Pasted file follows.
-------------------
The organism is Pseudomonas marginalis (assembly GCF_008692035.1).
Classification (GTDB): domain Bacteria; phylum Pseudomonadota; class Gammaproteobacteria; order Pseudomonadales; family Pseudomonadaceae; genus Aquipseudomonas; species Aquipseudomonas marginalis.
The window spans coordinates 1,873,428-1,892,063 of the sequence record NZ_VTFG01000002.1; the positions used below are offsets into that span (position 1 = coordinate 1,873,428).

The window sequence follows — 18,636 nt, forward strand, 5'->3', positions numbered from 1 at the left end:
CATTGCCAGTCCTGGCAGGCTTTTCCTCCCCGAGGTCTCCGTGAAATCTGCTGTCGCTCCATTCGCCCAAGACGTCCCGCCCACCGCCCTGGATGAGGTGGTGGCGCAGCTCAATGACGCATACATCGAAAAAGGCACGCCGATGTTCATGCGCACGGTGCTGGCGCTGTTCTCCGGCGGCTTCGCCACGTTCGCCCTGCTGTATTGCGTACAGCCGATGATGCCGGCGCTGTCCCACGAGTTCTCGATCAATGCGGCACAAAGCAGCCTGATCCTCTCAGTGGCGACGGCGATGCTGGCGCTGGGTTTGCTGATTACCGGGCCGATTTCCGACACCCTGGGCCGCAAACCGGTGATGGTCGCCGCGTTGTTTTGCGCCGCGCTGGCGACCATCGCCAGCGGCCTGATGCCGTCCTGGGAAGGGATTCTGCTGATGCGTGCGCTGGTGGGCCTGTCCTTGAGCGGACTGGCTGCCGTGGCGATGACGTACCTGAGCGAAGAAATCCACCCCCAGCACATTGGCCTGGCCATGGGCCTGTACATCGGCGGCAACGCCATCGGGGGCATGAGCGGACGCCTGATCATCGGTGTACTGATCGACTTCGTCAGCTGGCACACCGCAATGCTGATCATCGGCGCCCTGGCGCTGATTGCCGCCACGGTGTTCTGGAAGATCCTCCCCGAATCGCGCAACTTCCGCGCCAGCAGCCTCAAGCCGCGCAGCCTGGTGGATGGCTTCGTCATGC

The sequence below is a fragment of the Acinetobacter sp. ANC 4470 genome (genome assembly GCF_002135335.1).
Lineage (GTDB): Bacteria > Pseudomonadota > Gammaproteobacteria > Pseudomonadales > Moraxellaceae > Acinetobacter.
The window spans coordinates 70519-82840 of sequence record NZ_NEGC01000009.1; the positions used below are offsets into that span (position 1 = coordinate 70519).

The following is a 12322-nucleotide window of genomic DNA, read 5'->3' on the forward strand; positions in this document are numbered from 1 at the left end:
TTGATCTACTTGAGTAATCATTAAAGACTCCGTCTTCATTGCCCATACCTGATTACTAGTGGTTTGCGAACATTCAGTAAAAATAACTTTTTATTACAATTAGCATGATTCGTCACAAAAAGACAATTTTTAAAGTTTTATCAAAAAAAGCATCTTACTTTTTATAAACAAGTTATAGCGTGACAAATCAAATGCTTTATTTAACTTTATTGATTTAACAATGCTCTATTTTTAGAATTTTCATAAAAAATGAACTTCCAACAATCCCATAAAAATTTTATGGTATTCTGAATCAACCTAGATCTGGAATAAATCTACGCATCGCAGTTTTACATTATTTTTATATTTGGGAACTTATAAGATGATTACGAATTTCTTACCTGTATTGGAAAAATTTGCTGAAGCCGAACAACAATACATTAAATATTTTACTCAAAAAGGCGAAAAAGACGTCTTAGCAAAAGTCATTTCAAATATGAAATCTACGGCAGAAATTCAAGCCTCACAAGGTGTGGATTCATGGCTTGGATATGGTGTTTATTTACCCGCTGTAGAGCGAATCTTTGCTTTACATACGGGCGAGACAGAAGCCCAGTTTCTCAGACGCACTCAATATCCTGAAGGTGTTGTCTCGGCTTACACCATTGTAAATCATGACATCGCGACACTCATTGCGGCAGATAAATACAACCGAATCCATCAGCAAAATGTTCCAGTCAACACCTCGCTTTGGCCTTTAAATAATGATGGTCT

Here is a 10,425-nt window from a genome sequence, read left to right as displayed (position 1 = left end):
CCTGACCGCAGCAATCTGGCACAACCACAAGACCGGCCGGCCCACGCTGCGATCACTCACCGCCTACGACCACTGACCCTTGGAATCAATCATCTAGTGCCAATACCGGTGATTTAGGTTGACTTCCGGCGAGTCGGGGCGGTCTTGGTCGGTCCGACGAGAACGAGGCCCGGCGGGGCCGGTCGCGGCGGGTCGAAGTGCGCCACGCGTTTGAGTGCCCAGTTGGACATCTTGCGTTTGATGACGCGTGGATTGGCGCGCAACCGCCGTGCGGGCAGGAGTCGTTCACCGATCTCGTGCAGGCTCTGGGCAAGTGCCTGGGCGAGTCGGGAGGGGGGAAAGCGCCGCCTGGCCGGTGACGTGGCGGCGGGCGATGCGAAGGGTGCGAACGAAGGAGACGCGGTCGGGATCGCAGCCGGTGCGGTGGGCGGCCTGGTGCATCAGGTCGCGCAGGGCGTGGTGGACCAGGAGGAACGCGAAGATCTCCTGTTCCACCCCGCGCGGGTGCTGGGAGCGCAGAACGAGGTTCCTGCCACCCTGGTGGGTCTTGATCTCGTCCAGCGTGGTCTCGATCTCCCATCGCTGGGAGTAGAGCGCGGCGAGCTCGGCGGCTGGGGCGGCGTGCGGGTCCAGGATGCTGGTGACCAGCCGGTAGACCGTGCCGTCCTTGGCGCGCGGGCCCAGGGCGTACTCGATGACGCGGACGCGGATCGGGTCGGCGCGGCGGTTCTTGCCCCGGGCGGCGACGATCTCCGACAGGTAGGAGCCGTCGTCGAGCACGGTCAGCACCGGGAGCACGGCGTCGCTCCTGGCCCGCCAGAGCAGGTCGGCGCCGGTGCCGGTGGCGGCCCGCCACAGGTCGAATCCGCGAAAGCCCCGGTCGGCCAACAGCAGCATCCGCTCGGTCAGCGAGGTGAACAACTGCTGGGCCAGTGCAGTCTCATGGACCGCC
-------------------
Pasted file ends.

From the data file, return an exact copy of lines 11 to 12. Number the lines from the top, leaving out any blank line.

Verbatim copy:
Here is a 10,425-nt window from a genome sequence, read left to right as displayed (position 1 = left end):
CCTGACCGCAGCAATCTGGCACAACCACAAGACCGGCCGGCCCACGCTGCGATCACTCACCGCCTACGACCACTGACCCTTGGAATCAATCATCTAGTGCCAATACCGGTGATTTAGGTTGACTTCCGGCGAGTCGGGGCGGTCTTGGTCGGTCCGACGAGAACGAGGCCCGGCGGGGCCGGTCGCGGCGGGTCGAAGTGCGCCACGCGTTTGAGTGCCCAGTTGGACATCTTGCGTTTGATGACGCGTGGATTGGCGCGCAACCGCCGTGCGGGCAGGAGTCGTTCACCGATCTCGTGCAGGCTCTGGGCAAGTGCCTGGGCGAGTCGGGAGGGGGGAAAGCGCCGCCTGGCCGGTGACGTGGCGGCGGGCGATGCGAAGGGTGCGAACGAAGGAGACGCGGTCGGGATCGCAGCCGGTGCGGTGGGCGGCCTGGTGCATCAGGTCGCGCAGGGCGTGGTGGACCAGGAGGAACGCGAAGATCTCCTGTTCCACCCCGCGCGGGTGCTGGGAGCGCAGAACGAGGTTCCTGCCACCCTGGTGGGTCTTGATCTCGTCCAGCGTGGTCTCGATCTCCCATCGCTGGGAGTAGAGCGCGGCGAGCTCGGCGGCTGGGGCGGCGTGCGGGTCCAGGATGCTGGTGACCAGCCGGTAGACCGTGCCGTCCTTGGCGCGCGGGCCCAGGGCGTACTCGATGACGCGGACGCGGATCGGGTCGGCGCGGCGGTTCTTGCCCCGGGCGGCGACGATCTCCGACAGGTAGGAGCCGTCGTCGAGCACGGTCAGCACCGGGAGCACGGCGTCGCTCCTGGCCCGCCAGAGCAGGTCGGCGCCGGTGCCGGTGGCGGCCCGCCACAGGTCGAATCCGCGAAAGCCCCGGTCGGCCAACAGCAGCATCCGCTCGGTCAGCGAGGTGAACAACTGCTGGGCCAGTGCAGTCTCATGGACCGCC